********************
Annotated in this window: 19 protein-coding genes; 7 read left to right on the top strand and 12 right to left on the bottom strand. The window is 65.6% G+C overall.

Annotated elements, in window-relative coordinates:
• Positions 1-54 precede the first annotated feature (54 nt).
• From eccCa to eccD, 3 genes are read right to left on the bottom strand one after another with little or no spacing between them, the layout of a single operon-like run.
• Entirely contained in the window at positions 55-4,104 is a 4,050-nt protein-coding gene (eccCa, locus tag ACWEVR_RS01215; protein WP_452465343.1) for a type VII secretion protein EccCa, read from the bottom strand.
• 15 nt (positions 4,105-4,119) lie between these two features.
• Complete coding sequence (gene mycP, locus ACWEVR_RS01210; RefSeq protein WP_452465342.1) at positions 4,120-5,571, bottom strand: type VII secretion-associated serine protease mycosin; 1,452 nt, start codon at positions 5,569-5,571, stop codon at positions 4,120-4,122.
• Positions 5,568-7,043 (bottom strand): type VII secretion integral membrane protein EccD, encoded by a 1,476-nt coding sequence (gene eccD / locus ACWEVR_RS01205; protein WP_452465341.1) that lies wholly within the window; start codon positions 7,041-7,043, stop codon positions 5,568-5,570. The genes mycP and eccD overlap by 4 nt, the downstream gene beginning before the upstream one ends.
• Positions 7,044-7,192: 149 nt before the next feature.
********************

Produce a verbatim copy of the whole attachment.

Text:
Annotated in this window: 19 protein-coding genes; 7 read left to right on the top strand and 12 right to left on the bottom strand. The window is 65.6% G+C overall.

Annotated elements, in window-relative coordinates:
• Positions 1-54 precede the first annotated feature (54 nt).
• From eccCa to eccD, 3 genes are read right to left on the bottom strand one after another with little or no spacing between them, the layout of a single operon-like run.
• Entirely contained in the window at positions 55-4,104 is a 4,050-nt protein-coding gene (eccCa, locus tag ACWEVR_RS01215; protein WP_452465343.1) for a type VII secretion protein EccCa, read from the bottom strand.
• 15 nt (positions 4,105-4,119) lie between these two features.
• Complete coding sequence (gene mycP, locus ACWEVR_RS01210; RefSeq protein WP_452465342.1) at positions 4,120-5,571, bottom strand: type VII secretion-associated serine protease mycosin; 1,452 nt, start codon at positions 5,569-5,571, stop codon at positions 4,120-4,122.
• Positions 5,568-7,043 (bottom strand): type VII secretion integral membrane protein EccD, encoded by a 1,476-nt coding sequence (gene eccD / locus ACWEVR_RS01205; protein WP_452465341.1) that lies wholly within the window; start codon positions 7,041-7,043, stop codon positions 5,568-5,570. The genes mycP and eccD overlap by 4 nt, the downstream gene beginning before the upstream one ends.
• Positions 7,044-7,192: 149 nt before the next feature.